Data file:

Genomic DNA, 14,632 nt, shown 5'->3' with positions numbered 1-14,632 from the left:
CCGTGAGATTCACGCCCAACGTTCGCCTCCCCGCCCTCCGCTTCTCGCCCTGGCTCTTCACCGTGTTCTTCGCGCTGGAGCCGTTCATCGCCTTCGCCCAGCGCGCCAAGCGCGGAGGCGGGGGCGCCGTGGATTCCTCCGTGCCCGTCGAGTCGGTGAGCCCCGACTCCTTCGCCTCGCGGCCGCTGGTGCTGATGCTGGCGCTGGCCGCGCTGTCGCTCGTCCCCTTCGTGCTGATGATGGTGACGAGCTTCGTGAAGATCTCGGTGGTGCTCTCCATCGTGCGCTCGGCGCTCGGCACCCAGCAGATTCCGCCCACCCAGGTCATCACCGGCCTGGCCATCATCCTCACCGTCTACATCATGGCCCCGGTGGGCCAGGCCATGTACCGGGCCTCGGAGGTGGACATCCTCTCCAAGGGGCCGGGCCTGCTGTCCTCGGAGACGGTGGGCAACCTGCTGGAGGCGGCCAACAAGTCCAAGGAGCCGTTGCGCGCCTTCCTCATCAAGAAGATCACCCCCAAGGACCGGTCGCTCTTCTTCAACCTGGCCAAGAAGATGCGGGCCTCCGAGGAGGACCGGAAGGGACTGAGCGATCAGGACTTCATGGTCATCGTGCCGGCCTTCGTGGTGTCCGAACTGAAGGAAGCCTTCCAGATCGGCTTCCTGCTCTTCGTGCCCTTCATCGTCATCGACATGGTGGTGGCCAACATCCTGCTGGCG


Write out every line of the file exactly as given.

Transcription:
Genomic DNA, 14,632 nt, shown 5'->3' with positions numbered 1-14,632 from the left:
CCGTGAGATTCACGCCCAACGTTCGCCTCCCCGCCCTCCGCTTCTCGCCCTGGCTCTTCACCGTGTTCTTCGCGCTGGAGCCGTTCATCGCCTTCGCCCAGCGCGCCAAGCGCGGAGGCGGGGGCGCCGTGGATTCCTCCGTGCCCGTCGAGTCGGTGAGCCCCGACTCCTTCGCCTCGCGGCCGCTGGTGCTGATGCTGGCGCTGGCCGCGCTGTCGCTCGTCCCCTTCGTGCTGATGATGGTGACGAGCTTCGTGAAGATCTCGGTGGTGCTCTCCATCGTGCGCTCGGCGCTCGGCACCCAGCAGATTCCGCCCACCCAGGTCATCACCGGCCTGGCCATCATCCTCACCGTCTACATCATGGCCCCGGTGGGCCAGGCCATGTACCGGGCCTCGGAGGTGGACATCCTCTCCAAGGGGCCGGGCCTGCTGTCCTCGGAGACGGTGGGCAACCTGCTGGAGGCGGCCAACAAGTCCAAGGAGCCGTTGCGCGCCTTCCTCATCAAGAAGATCACCCCCAAGGACCGGTCGCTCTTCTTCAACCTGGCCAAGAAGATGCGGGCCTCCGAGGAGGACCGGAAGGGACTGAGCGATCAGGACTTCATGGTCATCGTGCCGGCCTTCGTGGTGTCCGAACTGAAGGAAGCCTTCCAGATCGGCTTCCTGCTCTTCGTGCCCTTCATCGTCATCGACATGGTGGTGGCCAACATCCTGCTGGCG